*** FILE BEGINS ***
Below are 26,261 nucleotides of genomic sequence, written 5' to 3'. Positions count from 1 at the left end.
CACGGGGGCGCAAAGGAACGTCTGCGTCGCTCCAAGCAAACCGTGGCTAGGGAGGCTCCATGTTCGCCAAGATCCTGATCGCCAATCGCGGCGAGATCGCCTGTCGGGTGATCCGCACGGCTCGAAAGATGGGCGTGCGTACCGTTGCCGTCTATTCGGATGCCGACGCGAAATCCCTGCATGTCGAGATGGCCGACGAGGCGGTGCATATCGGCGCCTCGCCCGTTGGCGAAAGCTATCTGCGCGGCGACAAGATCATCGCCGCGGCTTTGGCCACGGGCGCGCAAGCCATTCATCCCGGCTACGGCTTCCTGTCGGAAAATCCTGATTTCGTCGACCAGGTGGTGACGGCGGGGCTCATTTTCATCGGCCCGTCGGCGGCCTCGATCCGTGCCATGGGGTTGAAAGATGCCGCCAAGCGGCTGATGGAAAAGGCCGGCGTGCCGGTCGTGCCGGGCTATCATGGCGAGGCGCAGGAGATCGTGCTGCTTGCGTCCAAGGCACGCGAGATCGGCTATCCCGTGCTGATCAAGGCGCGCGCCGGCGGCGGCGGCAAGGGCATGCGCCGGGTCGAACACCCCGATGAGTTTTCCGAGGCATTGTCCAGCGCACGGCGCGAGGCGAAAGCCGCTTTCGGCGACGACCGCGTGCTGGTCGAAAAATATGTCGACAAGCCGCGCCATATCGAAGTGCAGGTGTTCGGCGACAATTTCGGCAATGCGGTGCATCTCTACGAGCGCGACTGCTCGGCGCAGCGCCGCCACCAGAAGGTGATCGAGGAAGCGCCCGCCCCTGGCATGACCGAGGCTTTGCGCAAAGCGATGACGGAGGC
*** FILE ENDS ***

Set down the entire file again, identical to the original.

Below are 26,261 nucleotides of genomic sequence, written 5' to 3'. Positions count from 1 at the left end.
CACGGGGGCGCAAAGGAACGTCTGCGTCGCTCCAAGCAAACCGTGGCTAGGGAGGCTCCATGTTCGCCAAGATCCTGATCGCCAATCGCGGCGAGATCGCCTGTCGGGTGATCCGCACGGCTCGAAAGATGGGCGTGCGTACCGTTGCCGTCTATTCGGATGCCGACGCGAAATCCCTGCATGTCGAGATGGCCGACGAGGCGGTGCATATCGGCGCCTCGCCCGTTGGCGAAAGCTATCTGCGCGGCGACAAGATCATCGCCGCGGCTTTGGCCACGGGCGCGCAAGCCATTCATCCCGGCTACGGCTTCCTGTCGGAAAATCCTGATTTCGTCGACCAGGTGGTGACGGCGGGGCTCATTTTCATCGGCCCGTCGGCGGCCTCGATCCGTGCCATGGGGTTGAAAGATGCCGCCAAGCGGCTGATGGAAAAGGCCGGCGTGCCGGTCGTGCCGGGCTATCATGGCGAGGCGCAGGAGATCGTGCTGCTTGCGTCCAAGGCACGCGAGATCGGCTATCCCGTGCTGATCAAGGCGCGCGCCGGCGGCGGCGGCAAGGGCATGCGCCGGGTCGAACACCCCGATGAGTTTTCCGAGGCATTGTCCAGCGCACGGCGCGAGGCGAAAGCCGCTTTCGGCGACGACCGCGTGCTGGTCGAAAAATATGTCGACAAGCCGCGCCATATCGAAGTGCAGGTGTTCGGCGACAATTTCGGCAATGCGGTGCATCTCTACGAGCGCGACTGCTCGGCGCAGCGCCGCCACCAGAAGGTGATCGAGGAAGCGCCCGCCCCTGGCATGACCGAGGCTTTGCGCAAAGCGATGACGGAGGC